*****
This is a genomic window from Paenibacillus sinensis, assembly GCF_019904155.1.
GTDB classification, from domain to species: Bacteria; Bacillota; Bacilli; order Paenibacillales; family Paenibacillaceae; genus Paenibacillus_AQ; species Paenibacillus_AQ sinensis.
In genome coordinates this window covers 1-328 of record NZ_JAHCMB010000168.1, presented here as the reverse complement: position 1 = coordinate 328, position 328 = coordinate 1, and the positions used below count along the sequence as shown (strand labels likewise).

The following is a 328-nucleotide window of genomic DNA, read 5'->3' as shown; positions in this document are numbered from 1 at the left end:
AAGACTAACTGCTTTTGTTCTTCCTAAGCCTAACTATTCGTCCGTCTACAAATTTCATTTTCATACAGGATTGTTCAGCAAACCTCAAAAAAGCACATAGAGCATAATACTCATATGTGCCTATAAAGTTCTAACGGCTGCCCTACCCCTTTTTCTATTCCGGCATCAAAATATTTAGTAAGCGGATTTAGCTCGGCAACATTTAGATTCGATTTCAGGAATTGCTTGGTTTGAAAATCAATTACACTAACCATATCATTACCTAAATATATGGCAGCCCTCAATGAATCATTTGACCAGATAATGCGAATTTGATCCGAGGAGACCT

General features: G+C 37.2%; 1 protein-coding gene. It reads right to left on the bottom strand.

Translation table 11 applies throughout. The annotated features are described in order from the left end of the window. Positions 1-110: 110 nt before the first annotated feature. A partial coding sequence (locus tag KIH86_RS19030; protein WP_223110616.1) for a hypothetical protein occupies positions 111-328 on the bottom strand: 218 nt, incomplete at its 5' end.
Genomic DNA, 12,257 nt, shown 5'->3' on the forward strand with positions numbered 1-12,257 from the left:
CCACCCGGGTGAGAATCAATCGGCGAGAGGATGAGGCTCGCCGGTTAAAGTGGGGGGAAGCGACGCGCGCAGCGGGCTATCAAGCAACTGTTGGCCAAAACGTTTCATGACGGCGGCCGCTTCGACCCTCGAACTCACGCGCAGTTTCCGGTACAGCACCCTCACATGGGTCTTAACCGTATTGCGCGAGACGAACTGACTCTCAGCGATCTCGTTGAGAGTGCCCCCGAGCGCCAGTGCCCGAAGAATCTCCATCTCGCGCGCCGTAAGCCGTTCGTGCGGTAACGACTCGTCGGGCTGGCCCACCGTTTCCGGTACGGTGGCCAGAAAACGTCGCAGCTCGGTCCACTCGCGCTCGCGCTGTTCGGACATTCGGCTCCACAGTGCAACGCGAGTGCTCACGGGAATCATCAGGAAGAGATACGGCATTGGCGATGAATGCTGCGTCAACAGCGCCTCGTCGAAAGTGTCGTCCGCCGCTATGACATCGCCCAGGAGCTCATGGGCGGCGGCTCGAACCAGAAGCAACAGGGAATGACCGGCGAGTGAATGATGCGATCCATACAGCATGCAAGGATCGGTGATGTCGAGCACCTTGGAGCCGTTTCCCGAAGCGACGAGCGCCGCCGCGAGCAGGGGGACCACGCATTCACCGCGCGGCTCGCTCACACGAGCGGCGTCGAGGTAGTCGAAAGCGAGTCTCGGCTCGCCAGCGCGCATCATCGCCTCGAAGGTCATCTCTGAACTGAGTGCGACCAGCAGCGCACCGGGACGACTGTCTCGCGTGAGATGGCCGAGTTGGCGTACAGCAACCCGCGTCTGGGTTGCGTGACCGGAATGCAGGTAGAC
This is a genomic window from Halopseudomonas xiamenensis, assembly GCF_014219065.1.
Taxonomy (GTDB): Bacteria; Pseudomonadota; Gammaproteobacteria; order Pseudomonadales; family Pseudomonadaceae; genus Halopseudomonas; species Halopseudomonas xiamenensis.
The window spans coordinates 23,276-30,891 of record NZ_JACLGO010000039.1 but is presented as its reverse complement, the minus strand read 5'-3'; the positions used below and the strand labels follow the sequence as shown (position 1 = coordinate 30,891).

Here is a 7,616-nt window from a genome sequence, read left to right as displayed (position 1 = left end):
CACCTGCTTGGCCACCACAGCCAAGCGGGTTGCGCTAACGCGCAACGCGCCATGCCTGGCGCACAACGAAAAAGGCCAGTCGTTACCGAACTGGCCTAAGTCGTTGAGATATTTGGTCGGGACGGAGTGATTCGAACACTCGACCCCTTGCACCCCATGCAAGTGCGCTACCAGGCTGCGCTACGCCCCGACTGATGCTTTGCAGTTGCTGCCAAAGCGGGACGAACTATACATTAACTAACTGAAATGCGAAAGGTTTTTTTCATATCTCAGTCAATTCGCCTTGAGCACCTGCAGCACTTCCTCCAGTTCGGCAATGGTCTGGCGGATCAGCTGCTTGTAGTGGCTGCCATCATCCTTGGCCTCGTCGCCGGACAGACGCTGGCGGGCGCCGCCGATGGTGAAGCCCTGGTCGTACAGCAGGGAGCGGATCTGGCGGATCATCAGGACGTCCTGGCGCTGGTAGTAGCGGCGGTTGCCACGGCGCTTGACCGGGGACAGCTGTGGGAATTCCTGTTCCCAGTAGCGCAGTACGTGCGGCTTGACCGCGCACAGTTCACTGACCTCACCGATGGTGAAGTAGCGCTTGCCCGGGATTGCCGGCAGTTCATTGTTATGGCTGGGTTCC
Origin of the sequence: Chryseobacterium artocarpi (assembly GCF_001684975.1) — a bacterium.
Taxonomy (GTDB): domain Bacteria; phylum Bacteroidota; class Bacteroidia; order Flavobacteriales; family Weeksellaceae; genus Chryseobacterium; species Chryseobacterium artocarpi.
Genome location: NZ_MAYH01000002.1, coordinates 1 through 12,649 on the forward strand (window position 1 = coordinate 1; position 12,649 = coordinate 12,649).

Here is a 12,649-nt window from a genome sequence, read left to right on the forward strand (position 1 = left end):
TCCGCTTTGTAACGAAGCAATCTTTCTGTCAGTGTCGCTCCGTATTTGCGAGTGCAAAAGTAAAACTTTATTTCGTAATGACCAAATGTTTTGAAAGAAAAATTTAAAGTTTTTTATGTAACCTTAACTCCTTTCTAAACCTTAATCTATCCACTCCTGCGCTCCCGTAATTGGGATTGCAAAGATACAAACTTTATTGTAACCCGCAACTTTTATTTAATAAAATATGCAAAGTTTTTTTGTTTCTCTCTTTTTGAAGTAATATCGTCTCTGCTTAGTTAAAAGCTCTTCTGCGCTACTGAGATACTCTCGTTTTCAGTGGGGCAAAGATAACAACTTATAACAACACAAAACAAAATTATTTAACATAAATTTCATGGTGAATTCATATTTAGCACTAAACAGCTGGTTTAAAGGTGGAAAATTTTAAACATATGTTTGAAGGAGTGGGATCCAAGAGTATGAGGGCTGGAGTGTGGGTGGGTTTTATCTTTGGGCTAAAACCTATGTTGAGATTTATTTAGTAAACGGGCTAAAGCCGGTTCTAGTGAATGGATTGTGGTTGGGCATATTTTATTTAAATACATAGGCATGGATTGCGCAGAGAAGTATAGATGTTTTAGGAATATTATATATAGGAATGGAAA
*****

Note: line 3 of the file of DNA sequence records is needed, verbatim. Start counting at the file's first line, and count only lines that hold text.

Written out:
In genome coordinates this window covers 1-328 of record NZ_JAHCMB010000168.1, presented here as the reverse complement: position 1 = coordinate 328, position 328 = coordinate 1, and the positions used below count along the sequence as shown (strand labels likewise).